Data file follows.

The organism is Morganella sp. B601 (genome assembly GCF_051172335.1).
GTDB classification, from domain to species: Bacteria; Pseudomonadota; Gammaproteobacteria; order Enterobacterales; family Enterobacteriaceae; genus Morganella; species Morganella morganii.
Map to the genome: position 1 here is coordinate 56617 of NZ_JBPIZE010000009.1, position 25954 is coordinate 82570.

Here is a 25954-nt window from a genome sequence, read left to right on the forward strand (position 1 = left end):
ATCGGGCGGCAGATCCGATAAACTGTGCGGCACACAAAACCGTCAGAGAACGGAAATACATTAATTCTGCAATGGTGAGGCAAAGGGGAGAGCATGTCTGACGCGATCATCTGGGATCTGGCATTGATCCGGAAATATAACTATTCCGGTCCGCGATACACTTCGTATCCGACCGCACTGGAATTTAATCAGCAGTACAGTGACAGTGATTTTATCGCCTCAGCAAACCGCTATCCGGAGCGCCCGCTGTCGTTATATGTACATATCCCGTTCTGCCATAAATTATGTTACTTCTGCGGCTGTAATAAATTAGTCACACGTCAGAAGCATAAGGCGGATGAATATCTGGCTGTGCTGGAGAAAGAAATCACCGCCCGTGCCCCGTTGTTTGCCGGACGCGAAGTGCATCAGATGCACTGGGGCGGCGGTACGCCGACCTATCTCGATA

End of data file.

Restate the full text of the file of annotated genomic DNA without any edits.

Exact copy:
The organism is Morganella sp. B601 (genome assembly GCF_051172335.1).
GTDB classification, from domain to species: Bacteria; Pseudomonadota; Gammaproteobacteria; order Enterobacterales; family Enterobacteriaceae; genus Morganella; species Morganella morganii.
Map to the genome: position 1 here is coordinate 56617 of NZ_JBPIZE010000009.1, position 25954 is coordinate 82570.

Here is a 25954-nt window from a genome sequence, read left to right on the forward strand (position 1 = left end):
ATCGGGCGGCAGATCCGATAAACTGTGCGGCACACAAAACCGTCAGAGAACGGAAATACATTAATTCTGCAATGGTGAGGCAAAGGGGAGAGCATGTCTGACGCGATCATCTGGGATCTGGCATTGATCCGGAAATATAACTATTCCGGTCCGCGATACACTTCGTATCCGACCGCACTGGAATTTAATCAGCAGTACAGTGACAGTGATTTTATCGCCTCAGCAAACCGCTATCCGGAGCGCCCGCTGTCGTTATATGTACATATCCCGTTCTGCCATAAATTATGTTACTTCTGCGGCTGTAATAAATTAGTCACACGTCAGAAGCATAAGGCGGATGAATATCTGGCTGTGCTGGAGAAAGAAATCACCGCCCGTGCCCCGTTGTTTGCCGGACGCGAAGTGCATCAGATGCACTGGGGCGGCGGTACGCCGACCTATCTCGATA